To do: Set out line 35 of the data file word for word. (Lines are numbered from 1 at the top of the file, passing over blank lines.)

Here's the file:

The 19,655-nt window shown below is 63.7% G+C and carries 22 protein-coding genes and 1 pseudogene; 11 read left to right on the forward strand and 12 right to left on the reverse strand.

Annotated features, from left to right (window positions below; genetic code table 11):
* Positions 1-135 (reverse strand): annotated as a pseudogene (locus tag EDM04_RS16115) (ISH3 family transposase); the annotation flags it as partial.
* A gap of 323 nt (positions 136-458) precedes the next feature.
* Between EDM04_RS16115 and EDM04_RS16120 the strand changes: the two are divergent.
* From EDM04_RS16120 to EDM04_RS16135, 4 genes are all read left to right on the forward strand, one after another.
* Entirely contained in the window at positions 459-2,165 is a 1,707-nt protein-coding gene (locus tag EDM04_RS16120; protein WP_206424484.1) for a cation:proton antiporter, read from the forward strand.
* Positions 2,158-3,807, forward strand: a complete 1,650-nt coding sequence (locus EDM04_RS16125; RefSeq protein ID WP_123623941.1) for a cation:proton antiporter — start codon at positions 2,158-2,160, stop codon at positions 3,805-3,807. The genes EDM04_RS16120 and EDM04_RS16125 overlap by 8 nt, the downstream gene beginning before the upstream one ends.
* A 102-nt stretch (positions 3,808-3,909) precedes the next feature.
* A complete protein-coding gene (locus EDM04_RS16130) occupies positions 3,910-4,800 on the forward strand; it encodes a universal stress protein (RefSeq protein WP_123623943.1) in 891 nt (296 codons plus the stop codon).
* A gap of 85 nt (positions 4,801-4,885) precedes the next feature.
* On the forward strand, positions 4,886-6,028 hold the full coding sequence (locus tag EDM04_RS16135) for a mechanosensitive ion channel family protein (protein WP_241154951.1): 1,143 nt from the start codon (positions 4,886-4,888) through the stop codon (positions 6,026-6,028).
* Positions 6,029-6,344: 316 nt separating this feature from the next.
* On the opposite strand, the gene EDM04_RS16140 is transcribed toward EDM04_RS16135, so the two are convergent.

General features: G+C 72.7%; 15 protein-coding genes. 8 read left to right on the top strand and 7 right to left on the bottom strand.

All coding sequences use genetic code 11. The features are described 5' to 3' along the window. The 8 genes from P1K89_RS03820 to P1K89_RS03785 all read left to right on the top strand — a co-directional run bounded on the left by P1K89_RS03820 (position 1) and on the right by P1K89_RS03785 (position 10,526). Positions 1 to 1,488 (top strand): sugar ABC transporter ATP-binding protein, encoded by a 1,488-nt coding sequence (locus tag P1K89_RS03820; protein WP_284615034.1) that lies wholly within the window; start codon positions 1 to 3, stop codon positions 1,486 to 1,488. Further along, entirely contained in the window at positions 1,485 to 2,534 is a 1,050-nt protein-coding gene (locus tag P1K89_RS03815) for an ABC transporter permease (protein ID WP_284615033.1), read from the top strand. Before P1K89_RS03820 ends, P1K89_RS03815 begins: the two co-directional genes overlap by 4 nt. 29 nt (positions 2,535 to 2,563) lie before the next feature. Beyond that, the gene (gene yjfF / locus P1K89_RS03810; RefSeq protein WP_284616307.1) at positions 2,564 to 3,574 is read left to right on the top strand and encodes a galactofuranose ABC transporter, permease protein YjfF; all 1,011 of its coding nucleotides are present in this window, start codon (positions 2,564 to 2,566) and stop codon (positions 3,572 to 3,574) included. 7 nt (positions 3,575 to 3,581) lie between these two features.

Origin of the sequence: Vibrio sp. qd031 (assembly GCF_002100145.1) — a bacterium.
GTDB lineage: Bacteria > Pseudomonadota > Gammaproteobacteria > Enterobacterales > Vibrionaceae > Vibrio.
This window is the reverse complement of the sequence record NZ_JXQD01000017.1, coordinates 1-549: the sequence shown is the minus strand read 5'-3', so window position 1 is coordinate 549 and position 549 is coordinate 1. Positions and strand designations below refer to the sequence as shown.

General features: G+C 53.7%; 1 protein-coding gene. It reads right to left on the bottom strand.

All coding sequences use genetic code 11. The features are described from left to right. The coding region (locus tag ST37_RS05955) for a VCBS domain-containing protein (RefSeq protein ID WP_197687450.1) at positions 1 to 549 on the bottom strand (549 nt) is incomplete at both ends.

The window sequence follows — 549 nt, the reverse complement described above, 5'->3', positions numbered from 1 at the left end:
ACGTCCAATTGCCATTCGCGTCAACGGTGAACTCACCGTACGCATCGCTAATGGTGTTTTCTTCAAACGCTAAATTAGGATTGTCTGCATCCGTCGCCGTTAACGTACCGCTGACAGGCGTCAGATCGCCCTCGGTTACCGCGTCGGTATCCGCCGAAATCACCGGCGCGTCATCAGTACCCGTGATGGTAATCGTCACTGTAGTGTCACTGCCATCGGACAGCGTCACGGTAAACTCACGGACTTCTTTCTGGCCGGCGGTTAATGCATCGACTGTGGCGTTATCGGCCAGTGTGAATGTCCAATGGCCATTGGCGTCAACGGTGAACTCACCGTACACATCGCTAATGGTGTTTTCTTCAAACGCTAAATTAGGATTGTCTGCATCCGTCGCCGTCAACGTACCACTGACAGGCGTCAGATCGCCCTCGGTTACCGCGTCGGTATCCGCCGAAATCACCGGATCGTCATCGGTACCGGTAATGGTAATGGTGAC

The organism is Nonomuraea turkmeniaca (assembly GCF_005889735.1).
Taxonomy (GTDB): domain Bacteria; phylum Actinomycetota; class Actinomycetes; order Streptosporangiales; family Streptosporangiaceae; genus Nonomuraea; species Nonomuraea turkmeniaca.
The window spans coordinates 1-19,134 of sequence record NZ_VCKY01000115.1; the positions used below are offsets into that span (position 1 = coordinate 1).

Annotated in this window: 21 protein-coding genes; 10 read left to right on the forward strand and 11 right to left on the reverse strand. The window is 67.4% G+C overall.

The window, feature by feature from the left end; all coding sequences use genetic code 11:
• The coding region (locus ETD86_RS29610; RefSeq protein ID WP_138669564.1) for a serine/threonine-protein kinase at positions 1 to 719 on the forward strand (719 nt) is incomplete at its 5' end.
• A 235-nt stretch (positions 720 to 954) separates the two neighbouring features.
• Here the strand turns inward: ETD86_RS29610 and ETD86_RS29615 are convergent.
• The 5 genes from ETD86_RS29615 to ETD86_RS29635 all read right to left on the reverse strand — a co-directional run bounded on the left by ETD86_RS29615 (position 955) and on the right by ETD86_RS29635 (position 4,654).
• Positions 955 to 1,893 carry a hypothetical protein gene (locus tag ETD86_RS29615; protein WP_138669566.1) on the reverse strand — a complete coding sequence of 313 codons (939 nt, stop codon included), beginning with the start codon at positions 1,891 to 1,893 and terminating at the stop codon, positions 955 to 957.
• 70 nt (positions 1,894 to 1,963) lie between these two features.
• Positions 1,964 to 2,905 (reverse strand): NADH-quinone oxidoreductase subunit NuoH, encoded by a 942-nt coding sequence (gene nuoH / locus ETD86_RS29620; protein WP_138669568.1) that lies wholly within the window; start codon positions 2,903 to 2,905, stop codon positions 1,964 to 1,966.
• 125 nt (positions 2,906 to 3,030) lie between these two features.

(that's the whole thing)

• Positions 1,964 to 2,905 (reverse strand): NADH-quinone oxidoreductase subunit NuoH, encoded by a 942-nt coding sequence (gene nuoH / locus ETD86_RS29620; protein WP_138669568.1) that lies wholly within the window; start codon positions 2,903 to 2,905, stop codon positions 1,964 to 1,966.